Leaders of the 6B — Penn's main minority coalition groups — are continuing to engage with their student communities and the Penn administration, despite in-person spring semester cancellations and other limitations posed by the coronavirus.
Even though many in-person initiatives and group meetings had to be postponed, the 6B leaders said they were able to accomplish many of their goals for the semester prior to students’ departure from campus. Now, they are collectively focused on providing social support for their communities from afar.
Rising College senior Frances Paulino, who is chair of the Latinx Coalition, said she was grateful the organization was able to hold Festival Latinx in February. Festival Latinx is a week-long celebration of what it means to be Latinx at Penn and in the world. The event featured poet Yolanda Arroyo Pizarro and held various workshops on Latin American feminism and media representation.
While the Latinx Coalition was able to successfully hold Festival Latinx, coronavirus limitations delayed progress on the group's plan to outline new ways for the Penn administration to support Latinx students 20 years into the University's future.
Rising College senior Angela Yang, who is chair of Penn Association for Gender Equity, said the group spent the beginning of this semester working on new sexual harassment trainings for professors, which are postponed until in-person meetings can resume.
PAGE was also working on creating a first-year pre-orientation program centered on gender equity. The fate of the program, however, is now uncertain as Penn has not yet finalized its plan for on-campus operations during the upcoming semester. Yang said she is optimistic the program — a two-night retreat prior to the start of fall classes — will still be able to run in fall 2021.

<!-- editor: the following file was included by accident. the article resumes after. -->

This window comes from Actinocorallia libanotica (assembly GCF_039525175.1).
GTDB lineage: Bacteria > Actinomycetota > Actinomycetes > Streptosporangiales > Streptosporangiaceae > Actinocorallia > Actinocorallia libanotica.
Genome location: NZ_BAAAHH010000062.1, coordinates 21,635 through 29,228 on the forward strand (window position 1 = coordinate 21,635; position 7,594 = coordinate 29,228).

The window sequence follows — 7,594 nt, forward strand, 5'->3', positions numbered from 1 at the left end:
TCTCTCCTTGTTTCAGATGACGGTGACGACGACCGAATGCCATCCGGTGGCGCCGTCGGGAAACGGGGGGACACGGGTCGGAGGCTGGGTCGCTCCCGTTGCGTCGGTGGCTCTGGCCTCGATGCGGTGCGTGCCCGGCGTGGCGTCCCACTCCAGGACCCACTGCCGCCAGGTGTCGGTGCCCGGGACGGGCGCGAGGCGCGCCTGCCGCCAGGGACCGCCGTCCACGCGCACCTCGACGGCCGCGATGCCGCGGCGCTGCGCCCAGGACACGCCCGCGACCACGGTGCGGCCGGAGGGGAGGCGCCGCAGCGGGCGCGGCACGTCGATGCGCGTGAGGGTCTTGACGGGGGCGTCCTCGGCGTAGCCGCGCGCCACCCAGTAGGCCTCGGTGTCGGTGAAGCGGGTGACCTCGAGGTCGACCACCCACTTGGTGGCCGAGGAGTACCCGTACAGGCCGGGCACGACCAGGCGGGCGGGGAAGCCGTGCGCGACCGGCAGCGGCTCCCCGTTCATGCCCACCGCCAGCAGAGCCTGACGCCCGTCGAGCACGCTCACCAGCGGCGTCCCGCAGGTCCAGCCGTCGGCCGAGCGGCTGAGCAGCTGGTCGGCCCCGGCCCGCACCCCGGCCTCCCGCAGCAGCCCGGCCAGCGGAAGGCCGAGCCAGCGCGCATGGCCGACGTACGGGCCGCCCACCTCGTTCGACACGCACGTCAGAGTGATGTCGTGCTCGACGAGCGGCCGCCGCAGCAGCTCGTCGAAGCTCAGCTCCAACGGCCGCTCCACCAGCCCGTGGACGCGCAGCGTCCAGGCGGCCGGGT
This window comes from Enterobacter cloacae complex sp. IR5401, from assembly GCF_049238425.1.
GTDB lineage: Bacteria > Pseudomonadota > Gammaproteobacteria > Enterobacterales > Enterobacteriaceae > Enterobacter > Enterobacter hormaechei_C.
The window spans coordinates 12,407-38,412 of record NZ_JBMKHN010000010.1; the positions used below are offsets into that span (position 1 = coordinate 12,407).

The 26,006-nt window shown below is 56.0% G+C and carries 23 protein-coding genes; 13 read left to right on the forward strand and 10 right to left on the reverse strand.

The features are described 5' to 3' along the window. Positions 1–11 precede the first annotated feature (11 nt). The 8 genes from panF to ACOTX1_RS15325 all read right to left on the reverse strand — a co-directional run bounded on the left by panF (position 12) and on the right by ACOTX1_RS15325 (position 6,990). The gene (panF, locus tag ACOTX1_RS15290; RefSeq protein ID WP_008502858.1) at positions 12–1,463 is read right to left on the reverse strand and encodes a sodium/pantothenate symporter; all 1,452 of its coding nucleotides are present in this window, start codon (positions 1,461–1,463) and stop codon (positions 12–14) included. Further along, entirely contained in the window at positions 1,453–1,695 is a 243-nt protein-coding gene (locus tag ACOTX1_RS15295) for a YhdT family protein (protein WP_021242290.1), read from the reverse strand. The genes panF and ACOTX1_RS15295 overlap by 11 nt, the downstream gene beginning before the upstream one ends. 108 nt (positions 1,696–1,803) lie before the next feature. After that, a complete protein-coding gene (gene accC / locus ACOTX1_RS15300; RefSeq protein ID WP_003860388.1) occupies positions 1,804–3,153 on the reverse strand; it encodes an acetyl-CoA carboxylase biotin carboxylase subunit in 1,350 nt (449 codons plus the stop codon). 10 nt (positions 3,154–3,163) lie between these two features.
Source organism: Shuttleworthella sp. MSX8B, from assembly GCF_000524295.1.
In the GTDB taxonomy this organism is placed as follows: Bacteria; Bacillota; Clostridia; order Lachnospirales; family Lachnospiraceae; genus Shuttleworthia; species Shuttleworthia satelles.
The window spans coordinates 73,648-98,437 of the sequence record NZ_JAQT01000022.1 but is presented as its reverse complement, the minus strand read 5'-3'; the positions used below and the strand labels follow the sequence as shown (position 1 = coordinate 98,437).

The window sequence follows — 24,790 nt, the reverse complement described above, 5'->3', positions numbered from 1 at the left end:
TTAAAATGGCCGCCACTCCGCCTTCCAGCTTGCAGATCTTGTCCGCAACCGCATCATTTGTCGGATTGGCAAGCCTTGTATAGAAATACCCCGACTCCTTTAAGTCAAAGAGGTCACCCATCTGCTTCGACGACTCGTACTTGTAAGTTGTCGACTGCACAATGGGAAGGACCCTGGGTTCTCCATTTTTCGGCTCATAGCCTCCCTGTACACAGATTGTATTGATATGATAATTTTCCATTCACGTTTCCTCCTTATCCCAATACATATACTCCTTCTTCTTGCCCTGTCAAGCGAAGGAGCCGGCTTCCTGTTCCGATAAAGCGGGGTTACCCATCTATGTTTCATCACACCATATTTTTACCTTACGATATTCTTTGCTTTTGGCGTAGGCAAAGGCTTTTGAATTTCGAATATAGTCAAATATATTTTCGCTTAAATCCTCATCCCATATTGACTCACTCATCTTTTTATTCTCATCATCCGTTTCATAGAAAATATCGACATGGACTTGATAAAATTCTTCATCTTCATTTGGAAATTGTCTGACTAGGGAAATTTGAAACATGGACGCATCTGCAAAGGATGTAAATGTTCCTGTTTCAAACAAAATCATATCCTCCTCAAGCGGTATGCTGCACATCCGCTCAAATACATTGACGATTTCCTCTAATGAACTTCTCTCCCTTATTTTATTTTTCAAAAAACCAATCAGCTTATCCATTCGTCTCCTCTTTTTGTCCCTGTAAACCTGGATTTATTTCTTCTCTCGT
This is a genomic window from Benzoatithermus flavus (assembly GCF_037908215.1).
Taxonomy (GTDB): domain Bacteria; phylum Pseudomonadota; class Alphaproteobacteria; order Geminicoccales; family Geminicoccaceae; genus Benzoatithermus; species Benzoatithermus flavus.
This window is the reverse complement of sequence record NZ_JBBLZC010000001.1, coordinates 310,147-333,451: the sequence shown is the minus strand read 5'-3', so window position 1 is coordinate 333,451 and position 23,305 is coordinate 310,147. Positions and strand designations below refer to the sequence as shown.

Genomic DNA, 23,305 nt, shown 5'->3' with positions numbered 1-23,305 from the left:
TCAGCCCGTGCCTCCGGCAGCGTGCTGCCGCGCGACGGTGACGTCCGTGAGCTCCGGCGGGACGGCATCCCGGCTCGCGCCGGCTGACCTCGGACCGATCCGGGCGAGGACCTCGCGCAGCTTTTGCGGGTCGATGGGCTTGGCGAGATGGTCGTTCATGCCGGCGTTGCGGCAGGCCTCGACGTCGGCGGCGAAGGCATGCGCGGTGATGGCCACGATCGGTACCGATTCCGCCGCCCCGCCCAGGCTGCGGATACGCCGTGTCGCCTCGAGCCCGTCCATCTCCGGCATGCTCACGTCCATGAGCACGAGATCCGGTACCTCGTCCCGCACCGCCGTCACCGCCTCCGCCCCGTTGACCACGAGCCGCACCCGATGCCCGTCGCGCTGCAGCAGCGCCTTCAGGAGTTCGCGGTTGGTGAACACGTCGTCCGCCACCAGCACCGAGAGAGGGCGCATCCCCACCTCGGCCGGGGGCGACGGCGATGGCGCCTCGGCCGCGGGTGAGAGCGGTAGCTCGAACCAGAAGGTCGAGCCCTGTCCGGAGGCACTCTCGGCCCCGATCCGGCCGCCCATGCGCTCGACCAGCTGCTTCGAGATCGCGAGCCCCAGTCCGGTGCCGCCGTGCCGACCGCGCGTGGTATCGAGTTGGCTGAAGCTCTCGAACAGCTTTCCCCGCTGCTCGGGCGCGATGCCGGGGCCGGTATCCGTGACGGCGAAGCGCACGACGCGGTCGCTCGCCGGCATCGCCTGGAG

Rising College senior and Lambda Alliance chair Bryce Nguyen said much of the group's work went toward programming QPenn, the University's annual week-long celebration of LGBTQ culture. The event ended up being canceled since students were sent home before it was scheduled to take place at the end of March.
The leaders said their current priority is ensuring the well-being of community members since most students are currently living away from campus.
“The Lambda Alliance hasn’t been holding online programming because, in some of our members’ home situations, students aren’t safe being out with their parents or guardians,” Nguyen said. “It was especially frustrating because some of these students applied to stay on campus for this reason, and many of their applications were denied.”
For the Latinx Coalition, Paulino said the group focused its attention on its first-generation, low-income members once students were sent off campus.
“We felt that FGLI students [were] disproportionately affected by the transition to having classes online," Paulino said. "A lot of our efforts were aimed at measures of support for them, speaking to administrators, groups like Penn First, and our advisors at La Casa Latina about different initiatives in place to support these students."
Paulino said the 6B leaders are still in contact with each other in anticipation of the University's decision regarding future operations.
“Something that was really important to me this past semester was strengthening 6B relations, which I think went really well," Paulino said. "It was really great to get to know the other leaders, on a professional and personal level, and just being able to stand together in our conversations with the administration."
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